“The time will come when with great elation, you will greet yourself arriving, at your own door, in your own mirror, and each will smile at the other’s welcome and say, sit here, Eat. You will love again the stranger who was your self. Give wine. Give bread. Give back your heart to itself, to the stranger who has loved you all your life, whom you ignored for another, who knows you by heart…” —Derek Walcott, “Love After Love”
As a young girl I can remember experimenting with this totally cool gadget called a “tape recorder”. That’s right, a device that could record sound on a tape with the touch of just a couple of buttons! I remember getting a little nervous and excited as I pressed the play and record buttons simultaneously. Clearing my throat, I said a few lines. What I said, I can’t remember. What I can remember is how I felt when I heard my own voice. It sounded odd and disconnected and it felt bad to hear it. I was ashamed of my own voice At that moment, I was absolutely certain that I had the ugliest voice in the world. Later that day I told my mom about it. She told me without hesitation that no one liked the sound of their own voice and that it was quite common to be turned off by the whole thing. I had not remembered this until I sat down today to write. What a perfect memory to have dancing through my head! It ties in beautifully with my journey of rediscovering my true voice and learning to value what She has to say.
Learning to hear and like the sound of my own voice has been a long and interesting process that is far from over. For me it has much to do with weeding out the other voices installed in my head years and years ago. The voice of parent, teacher, peer and sibling all seemed to have free reign in there, while my voice remained quiet and unsure, tucked away in the back corner so she didn’t take up too much room. My voice, was being a good girl.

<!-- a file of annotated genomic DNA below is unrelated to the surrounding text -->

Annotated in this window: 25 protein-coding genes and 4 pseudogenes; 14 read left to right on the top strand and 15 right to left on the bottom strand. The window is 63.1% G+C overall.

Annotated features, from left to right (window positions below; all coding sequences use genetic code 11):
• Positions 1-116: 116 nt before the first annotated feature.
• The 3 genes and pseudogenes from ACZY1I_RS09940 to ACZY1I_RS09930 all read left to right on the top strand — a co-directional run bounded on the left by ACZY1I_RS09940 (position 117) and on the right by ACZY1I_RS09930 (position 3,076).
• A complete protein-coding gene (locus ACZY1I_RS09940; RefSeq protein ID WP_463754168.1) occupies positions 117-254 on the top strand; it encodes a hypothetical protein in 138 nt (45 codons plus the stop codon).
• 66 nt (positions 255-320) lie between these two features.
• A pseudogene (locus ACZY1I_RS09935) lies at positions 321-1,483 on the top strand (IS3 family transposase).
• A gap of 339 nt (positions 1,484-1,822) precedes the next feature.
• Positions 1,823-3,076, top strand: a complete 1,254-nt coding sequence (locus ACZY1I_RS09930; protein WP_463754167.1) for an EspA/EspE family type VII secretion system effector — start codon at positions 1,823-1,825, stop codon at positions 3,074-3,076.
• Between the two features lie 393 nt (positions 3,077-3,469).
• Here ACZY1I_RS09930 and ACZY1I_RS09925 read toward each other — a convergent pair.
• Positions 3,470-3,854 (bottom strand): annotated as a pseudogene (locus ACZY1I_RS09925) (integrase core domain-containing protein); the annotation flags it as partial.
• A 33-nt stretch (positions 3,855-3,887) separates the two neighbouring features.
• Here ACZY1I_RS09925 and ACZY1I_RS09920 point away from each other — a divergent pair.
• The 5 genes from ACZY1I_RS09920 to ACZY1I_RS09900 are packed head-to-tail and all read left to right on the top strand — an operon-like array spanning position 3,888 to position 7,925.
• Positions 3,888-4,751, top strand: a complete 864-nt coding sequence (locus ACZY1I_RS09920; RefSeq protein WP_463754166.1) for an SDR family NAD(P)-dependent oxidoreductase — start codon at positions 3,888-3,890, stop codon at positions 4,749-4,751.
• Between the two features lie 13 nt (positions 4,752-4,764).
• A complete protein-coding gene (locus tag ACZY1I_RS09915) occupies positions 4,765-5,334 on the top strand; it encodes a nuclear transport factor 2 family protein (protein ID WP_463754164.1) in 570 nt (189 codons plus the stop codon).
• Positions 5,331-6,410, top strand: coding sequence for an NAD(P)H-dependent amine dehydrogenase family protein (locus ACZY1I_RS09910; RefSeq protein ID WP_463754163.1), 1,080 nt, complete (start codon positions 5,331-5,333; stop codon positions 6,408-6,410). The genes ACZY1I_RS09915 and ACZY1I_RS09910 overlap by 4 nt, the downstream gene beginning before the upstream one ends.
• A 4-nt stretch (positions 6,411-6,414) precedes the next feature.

I am beginning to hear her now. Years of painting have helped me. Also, belonging to a community of other people wanting to hear their own voice has helped. Discovering our own voice when we’ve been taught it’s OK and expected not to like or trust it, can be a challenge. For me it starts with loving myself and making friends with the sides of me I feel don’t deserve love, inviting only the pieces of me that work and win to my “table of belonging” isn’t enough. The key is to set a place for the parts I have deemed invisible and unworthy.Those discarded bits of myself are in great need of gentle compassion and a nourishing meal that only I can offer.
Another memory emerges, of hearing my mother calling me home for dinner. The sun was starting to set and the air had a bite to it. Her voice weaved it’s way through our entire neighborhood and it was a welcoming sound. Finding my way home after a full day of bike riding and creek dwelling felt like the best part of things.Once inside, the smell of food and the warmth of familiar voices was nourishing. I felt loved and that I belonged.
This is what I intend to give back to myself. This is how I will begin to encourage the lost pieces of my own voice to come home for dinner.